These laws prohibit discriminatory treatment, including misconduct, on the basis of disability in virtually all law enforcement services and activities. These activities include, among others, interrogating witnesses, providing emergency services, enforcing laws, addressing citizen complaints, and arresting, booking, and holding suspects. These laws also prohibit retaliation for filing a complaint with DOJ or participating in the investigation. What remedies are available under these laws? If appropriate, DOJ may seek individual relief for the victim(s), in addition to changes in the policies and procedures of the law enforcement agency. Individuals have a private right of action under both the ADA and Section 504; you may file a private lawsuit for violations of these statutes. There is no requirement that you exhaust your administrative remedies by filing a complaint with DOJ first.
How to File a Complaint with DOJ
If you would like to file a complaint alleging a violation of the criminal laws discussed above, you may contact the Federal Bureau of Investigation (FBI), which is responsible for investigating allegations of criminal deprivations of civil rights. You may also contact the United States Attorney's Office (USAO) in your district. The FBI and USAOs have offices in most major cities and have publicly-listed phone numbers.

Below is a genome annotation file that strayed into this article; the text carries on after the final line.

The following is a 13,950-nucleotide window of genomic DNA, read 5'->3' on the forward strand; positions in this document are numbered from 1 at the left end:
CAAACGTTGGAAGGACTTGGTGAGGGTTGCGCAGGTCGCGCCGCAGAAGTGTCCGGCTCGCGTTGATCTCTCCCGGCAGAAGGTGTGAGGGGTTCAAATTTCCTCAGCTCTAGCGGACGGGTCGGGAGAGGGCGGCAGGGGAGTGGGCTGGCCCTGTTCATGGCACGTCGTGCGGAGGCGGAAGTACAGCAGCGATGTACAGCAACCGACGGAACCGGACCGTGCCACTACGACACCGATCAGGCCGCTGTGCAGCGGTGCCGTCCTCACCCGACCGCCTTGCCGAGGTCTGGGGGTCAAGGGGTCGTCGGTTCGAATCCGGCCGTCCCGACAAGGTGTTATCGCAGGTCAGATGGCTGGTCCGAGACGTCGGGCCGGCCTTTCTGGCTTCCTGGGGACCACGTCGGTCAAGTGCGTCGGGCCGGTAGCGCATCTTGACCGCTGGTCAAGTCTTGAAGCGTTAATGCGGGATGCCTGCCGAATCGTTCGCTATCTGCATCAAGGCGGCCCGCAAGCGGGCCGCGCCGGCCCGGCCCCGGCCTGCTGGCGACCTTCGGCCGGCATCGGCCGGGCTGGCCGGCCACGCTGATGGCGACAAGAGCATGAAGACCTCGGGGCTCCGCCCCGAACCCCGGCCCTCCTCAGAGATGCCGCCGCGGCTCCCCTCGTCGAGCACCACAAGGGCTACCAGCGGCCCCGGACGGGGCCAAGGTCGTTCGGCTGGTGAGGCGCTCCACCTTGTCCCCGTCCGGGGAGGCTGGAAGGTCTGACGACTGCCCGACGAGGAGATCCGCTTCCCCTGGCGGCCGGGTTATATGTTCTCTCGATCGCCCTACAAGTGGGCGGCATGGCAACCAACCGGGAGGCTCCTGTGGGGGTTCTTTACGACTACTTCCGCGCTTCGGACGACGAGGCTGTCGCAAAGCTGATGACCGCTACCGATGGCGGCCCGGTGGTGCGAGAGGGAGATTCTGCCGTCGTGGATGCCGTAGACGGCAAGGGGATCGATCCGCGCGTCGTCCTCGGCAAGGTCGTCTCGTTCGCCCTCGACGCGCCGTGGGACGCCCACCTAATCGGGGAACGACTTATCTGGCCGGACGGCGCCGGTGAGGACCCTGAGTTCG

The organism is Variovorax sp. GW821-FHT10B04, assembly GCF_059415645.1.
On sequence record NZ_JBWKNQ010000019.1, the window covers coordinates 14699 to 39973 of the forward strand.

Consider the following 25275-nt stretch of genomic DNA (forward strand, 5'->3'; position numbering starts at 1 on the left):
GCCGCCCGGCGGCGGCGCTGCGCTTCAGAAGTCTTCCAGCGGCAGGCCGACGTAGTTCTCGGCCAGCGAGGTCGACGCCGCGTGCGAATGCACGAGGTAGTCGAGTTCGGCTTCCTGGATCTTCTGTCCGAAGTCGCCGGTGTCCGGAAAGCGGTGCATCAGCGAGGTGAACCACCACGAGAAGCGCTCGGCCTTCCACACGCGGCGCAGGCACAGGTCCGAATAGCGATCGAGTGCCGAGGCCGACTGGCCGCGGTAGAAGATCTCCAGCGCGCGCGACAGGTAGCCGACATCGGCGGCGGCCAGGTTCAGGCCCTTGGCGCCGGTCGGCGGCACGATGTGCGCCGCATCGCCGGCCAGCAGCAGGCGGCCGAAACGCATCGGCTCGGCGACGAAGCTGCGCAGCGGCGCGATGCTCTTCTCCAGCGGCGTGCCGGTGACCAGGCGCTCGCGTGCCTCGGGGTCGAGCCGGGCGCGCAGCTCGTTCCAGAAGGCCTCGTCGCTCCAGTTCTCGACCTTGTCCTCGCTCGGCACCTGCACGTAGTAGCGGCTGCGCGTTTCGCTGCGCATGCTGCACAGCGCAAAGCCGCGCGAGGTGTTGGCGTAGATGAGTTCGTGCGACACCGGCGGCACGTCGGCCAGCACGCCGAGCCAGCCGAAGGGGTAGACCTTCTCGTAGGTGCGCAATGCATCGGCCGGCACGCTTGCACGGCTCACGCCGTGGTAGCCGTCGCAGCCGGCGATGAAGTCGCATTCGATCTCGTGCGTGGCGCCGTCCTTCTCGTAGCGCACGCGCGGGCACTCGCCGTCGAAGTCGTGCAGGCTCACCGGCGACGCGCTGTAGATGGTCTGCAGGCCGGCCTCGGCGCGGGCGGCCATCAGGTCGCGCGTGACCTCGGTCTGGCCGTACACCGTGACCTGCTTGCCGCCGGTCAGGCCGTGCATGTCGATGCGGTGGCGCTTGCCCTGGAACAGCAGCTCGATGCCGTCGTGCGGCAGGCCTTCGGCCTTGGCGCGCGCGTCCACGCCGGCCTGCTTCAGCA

You can find your local office here:
If you would like to report a violation of the Police Misconduct Statute, Title VI, or the OJP Program Statute, contact the Justice Department at civilrights.justice.gov.
How do I file a complaint about the conduct of a law enforcement officer from a Federal agency?
If you believe that you are a victim of criminal misconduct by a Federal law enforcement officer (such as Immigration and Customs Enforcement; the FBI; Alcohol, Tobacco, Firearms and Explosives; Drug Enforcement Agency, United States Marshals Service, or the Border Patrol), you should follow the procedures discussed above concerning how to file a complaint alleging violations of the criminal laws we enforce. If you believe that you have been subjected by a Federal law enforcement officer to the type of misconduct discussed above concerning "Federal Civil Enforcement," visit civilrights.justice.gov.
Reproduction of this document is encouraged.
This flyer is not intended to be a final agency action, has no legally binding effect, and has no force or effect of law. This document may be rescinded or modified in the Department’s complete discretion, in accordance with applicable laws. This flyer does not establish legally enforceable rights or responsibilities beyond what is required by the terms of the applicable statutes, regulations, or binding judicial precedent. For more information, see "Memorandum for All Components: Prohibition of Improper Guidance Documents," from Attorney General Jefferson B. Sessions III, November 16, 2017.